Mophead Tu – Selina Tusitala Marsh – Auckland University Press

Mophead – the first children’s book by former NZ Poet Laureate – won the overall Margaret Mahy Book of the Year at this year’s New Zealand Book Awards for Children and Young Adults (which I was veeery stoked to announce as this year’s convenor of judges). It also won the overall best book at this year’s Book Design Awards. So you know the follow-up is going to be a goodie. Give this to any child, teen or adult who’s interested in decolonisation, poetry, moral imperatives, creativity, and confidence. That’s everyone, right?


Also! We’re very delighted to be hosting the Wellington launch for this book: come to the shop at 6pm on Thursday 17 December.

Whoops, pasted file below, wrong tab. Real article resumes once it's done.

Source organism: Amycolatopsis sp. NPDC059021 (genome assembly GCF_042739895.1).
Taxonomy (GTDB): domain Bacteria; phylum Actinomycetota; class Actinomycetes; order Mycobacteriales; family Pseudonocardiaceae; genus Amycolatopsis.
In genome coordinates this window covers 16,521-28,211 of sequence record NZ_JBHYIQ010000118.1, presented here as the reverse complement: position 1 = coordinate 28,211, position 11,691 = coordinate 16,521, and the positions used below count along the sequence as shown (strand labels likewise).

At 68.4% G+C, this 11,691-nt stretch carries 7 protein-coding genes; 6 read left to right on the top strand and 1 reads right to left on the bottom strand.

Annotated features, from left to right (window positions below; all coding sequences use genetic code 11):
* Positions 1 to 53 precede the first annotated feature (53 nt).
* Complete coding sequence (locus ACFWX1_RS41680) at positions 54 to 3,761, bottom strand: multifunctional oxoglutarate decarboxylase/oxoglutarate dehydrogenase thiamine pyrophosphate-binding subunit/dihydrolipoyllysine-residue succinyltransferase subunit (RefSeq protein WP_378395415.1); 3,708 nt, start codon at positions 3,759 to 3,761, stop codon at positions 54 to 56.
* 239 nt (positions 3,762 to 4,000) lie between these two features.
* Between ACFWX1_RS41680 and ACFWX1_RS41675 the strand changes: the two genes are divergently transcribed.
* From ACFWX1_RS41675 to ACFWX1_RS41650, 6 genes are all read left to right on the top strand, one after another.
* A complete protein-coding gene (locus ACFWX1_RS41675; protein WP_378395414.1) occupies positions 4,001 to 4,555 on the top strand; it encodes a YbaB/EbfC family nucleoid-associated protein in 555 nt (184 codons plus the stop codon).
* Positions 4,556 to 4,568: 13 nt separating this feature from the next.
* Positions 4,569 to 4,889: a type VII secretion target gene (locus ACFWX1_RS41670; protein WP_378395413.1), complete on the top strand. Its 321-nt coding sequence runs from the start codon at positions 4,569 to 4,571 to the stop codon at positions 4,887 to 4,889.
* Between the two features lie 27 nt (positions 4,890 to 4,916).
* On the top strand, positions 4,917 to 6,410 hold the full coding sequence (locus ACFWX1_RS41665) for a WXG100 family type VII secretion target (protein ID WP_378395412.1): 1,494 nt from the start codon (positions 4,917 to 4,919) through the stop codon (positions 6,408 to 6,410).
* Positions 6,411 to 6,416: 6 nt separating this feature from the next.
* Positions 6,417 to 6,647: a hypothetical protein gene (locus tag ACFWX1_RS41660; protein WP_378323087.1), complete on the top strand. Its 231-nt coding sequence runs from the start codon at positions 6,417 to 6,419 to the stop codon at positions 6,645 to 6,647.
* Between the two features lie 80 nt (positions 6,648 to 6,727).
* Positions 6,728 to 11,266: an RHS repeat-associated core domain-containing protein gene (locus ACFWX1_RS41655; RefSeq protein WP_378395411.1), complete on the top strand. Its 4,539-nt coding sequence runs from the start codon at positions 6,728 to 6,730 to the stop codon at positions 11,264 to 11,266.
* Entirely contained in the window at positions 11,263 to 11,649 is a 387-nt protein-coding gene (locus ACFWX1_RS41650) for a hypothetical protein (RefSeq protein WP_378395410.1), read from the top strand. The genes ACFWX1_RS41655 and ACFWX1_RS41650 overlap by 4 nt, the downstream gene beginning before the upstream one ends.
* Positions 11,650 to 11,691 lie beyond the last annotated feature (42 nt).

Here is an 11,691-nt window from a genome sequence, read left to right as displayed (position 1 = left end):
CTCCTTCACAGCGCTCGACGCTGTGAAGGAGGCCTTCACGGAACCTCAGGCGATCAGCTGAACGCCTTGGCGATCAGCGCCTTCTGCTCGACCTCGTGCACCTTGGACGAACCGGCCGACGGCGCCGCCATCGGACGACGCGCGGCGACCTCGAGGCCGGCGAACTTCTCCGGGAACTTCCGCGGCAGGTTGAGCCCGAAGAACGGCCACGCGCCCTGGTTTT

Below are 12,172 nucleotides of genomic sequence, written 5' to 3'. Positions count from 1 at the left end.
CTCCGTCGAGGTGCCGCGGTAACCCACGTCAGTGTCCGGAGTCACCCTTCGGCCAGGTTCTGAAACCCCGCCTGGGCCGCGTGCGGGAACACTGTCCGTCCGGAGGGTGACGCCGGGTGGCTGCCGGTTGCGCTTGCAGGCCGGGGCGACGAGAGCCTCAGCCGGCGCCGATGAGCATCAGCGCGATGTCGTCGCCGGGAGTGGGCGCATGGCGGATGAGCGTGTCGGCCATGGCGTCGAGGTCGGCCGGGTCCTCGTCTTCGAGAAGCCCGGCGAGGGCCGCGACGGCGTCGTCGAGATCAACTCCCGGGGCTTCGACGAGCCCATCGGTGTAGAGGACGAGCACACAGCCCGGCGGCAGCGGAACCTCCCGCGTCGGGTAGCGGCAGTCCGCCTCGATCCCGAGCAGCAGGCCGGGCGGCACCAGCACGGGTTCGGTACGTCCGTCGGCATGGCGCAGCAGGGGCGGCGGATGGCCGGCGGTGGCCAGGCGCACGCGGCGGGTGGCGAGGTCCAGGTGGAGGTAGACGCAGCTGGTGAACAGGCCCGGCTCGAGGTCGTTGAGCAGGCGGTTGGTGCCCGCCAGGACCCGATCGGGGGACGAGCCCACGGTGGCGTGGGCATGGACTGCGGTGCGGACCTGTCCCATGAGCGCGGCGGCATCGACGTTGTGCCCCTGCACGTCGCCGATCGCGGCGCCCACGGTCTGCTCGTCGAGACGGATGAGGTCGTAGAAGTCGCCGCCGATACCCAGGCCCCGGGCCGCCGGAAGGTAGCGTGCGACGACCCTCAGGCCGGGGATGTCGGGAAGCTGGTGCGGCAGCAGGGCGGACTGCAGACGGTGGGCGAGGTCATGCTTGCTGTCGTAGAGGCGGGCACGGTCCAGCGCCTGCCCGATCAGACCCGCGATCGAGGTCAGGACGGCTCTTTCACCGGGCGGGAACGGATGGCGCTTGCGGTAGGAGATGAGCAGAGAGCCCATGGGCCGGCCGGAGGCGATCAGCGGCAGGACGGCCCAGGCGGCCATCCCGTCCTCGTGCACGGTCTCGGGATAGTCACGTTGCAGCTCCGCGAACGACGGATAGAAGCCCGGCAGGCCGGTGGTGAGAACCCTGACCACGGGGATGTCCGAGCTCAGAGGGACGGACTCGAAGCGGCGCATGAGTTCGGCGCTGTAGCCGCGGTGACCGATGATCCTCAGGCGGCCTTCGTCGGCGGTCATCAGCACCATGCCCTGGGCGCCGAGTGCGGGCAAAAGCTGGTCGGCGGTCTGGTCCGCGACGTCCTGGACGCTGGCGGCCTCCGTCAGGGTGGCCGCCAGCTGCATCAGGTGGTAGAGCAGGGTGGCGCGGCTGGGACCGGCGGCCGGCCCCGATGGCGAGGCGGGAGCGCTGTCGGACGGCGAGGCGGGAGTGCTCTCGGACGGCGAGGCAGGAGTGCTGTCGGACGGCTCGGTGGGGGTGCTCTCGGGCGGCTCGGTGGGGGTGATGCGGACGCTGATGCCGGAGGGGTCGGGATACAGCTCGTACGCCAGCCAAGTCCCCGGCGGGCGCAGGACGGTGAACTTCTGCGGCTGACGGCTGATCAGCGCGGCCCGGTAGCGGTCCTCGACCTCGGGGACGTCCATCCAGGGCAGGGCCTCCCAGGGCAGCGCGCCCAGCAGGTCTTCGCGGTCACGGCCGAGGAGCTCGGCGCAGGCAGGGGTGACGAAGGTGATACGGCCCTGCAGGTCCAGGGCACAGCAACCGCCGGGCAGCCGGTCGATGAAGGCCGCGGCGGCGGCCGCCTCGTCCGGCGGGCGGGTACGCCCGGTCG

Skunk and Badger – Amy Timberlake and Jon Klassen – Allen & Unwin

I ordered a bunch of this gorgeous hardback chapter book for ages six to nine purely because it’s illustrated by Jon Klassen (That’s Not My Hat, etc) and I figured it must be good if the publisher splashed out on such a superstar. And apparently the story totally lives up to the package. Our senior bookseller, Becks, says: Badger lives alone, quiet and content, in his aunt’s house, doing his Very Important Rock Work. A knock at the door throws Badger’s life into chaos. Here is Skunk, Badger’s VERY unexpected new flatmate. A witty, quirky read about breaking old routines and learning to accept the differences in others.


The Stolen Prince of Cloudburst – Jaclyn Moriarty – Allen & Unwin